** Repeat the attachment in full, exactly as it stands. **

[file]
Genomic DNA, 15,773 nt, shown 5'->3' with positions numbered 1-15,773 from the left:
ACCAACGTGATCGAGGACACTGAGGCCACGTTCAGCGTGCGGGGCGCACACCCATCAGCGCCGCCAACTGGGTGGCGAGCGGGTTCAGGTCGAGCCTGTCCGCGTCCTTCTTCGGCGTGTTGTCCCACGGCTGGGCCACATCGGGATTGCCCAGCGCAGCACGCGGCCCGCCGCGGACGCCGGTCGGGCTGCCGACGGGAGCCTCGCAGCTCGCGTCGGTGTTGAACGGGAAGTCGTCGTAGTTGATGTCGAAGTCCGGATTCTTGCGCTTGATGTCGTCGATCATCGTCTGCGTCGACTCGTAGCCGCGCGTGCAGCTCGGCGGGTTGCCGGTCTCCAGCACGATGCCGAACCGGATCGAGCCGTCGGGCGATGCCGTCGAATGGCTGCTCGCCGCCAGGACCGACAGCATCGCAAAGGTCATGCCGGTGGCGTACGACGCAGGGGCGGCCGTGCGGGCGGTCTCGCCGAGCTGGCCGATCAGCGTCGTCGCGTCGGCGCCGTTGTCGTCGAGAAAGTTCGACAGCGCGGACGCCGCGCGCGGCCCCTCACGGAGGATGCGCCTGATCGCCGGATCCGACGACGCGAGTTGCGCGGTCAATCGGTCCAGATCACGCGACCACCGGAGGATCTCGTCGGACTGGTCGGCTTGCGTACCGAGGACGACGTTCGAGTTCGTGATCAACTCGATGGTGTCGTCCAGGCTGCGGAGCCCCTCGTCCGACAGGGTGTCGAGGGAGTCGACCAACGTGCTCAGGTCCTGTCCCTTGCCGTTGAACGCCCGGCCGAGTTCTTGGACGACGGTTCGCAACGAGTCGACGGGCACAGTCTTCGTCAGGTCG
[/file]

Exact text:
Genomic DNA, 15,773 nt, shown 5'->3' with positions numbered 1-15,773 from the left:
ACCAACGTGATCGAGGACACTGAGGCCACGTTCAGCGTGCGGGGCGCACACCCATCAGCGCCGCCAACTGGGTGGCGAGCGGGTTCAGGTCGAGCCTGTCCGCGTCCTTCTTCGGCGTGTTGTCCCACGGCTGGGCCACATCGGGATTGCCCAGCGCAGCACGCGGCCCGCCGCGGACGCCGGTCGGGCTGCCGACGGGAGCCTCGCAGCTCGCGTCGGTGTTGAACGGGAAGTCGTCGTAGTTGATGTCGAAGTCCGGATTCTTGCGCTTGATGTCGTCGATCATCGTCTGCGTCGACTCGTAGCCGCGCGTGCAGCTCGGCGGGTTGCCGGTCTCCAGCACGATGCCGAACCGGATCGAGCCGTCGGGCGATGCCGTCGAATGGCTGCTCGCCGCCAGGACCGACAGCATCGCAAAGGTCATGCCGGTGGCGTACGACGCAGGGGCGGCCGTGCGGGCGGTCTCGCCGAGCTGGCCGATCAGCGTCGTCGCGTCGGCGCCGTTGTCGTCGAGAAAGTTCGACAGCGCGGACGCCGCGCGCGGCCCCTCACGGAGGATGCGCCTGATCGCCGGATCCGACGACGCGAGTTGCGCGGTCAATCGGTCCAGATCACGCGACCACCGGAGGATCTCGTCGGACTGGTCGGCTTGCGTACCGAGGACGACGTTCGAGTTCGTGATCAACTCGATGGTGTCGTCCAGGCTGCGGAGCCCCTCGTCCGACAGGGTGTCGAGGGAGTCGACCAACGTGCTCAGGTCCTGTCCCTTGCCGTTGAACGCCCGGCCGAGTTCTTGGACGACGGTTCGCAACGAGTCGACGGGCACAGTCTTCGTCAGGTCG